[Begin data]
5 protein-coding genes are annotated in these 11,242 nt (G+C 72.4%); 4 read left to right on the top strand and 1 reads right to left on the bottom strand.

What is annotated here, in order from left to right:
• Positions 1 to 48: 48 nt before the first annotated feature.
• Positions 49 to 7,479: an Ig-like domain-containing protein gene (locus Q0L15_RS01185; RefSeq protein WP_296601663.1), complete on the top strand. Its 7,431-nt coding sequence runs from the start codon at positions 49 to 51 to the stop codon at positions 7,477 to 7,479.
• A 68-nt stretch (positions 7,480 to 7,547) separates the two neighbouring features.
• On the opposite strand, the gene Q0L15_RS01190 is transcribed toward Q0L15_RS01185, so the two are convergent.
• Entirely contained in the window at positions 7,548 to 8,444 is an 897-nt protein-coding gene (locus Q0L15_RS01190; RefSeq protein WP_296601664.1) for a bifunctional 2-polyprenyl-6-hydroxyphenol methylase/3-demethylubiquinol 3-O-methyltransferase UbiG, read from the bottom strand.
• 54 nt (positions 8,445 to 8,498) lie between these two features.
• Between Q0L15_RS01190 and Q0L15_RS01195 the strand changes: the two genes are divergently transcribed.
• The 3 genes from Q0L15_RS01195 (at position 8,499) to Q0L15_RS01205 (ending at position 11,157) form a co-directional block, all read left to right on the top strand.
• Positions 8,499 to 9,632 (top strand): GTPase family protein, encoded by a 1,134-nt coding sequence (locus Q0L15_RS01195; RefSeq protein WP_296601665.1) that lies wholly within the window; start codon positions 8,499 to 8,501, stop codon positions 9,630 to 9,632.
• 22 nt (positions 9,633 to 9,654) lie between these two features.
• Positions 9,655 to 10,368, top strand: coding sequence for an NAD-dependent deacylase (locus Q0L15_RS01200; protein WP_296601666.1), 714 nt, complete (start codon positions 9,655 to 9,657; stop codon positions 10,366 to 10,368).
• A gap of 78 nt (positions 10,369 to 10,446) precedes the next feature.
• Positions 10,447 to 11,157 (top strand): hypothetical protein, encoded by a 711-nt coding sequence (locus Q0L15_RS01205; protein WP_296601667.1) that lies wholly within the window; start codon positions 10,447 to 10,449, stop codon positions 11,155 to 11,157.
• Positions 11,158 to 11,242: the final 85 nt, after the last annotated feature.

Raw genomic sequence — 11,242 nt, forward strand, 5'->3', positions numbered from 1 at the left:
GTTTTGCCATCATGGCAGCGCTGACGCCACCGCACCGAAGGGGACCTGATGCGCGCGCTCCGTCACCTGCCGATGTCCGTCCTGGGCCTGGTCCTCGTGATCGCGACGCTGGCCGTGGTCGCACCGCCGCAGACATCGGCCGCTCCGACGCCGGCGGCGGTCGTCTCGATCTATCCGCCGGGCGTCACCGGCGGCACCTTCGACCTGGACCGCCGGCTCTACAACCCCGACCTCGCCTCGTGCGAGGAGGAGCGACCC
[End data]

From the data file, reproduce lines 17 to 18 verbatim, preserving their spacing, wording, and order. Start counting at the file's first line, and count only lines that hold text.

Raw genomic sequence — 11,242 nt, forward strand, 5'->3', positions numbered from 1 at the left:
GTTTTGCCATCATGGCAGCGCTGACGCCACCGCACCGAAGGGGACCTGATGCGCGCGCTCCGTCACCTGCCGATGTCCGTCCTGGGCCTGGTCCTCGTGATCGCGACGCTGGCCGTGGTCGCACCGCCGCAGACATCGGCCGCTCCGACGCCGGCGGCGGTCGTCTCGATCTATCCGCCGGGCGTCACCGGCGGCACCTTCGACCTGGACCGCCGGCTCTACAACCCCGACCTCGCCTCGTGCGAGGAGGAGCGACCC